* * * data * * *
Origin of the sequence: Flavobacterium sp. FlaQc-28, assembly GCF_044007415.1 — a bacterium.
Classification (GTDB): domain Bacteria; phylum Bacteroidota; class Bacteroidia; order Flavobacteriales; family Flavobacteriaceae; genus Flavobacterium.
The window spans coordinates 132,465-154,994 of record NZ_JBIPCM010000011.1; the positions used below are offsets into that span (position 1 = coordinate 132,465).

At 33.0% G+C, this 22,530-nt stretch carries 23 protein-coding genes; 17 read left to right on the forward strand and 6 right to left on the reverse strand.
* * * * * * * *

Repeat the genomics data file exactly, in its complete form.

Origin of the sequence: Flavobacterium sp. FlaQc-28, assembly GCF_044007415.1 — a bacterium.
Classification (GTDB): domain Bacteria; phylum Bacteroidota; class Bacteroidia; order Flavobacteriales; family Flavobacteriaceae; genus Flavobacterium.
The window spans coordinates 132,465-154,994 of record NZ_JBIPCM010000011.1; the positions used below are offsets into that span (position 1 = coordinate 132,465).

At 33.0% G+C, this 22,530-nt stretch carries 23 protein-coding genes; 17 read left to right on the forward strand and 6 right to left on the reverse strand.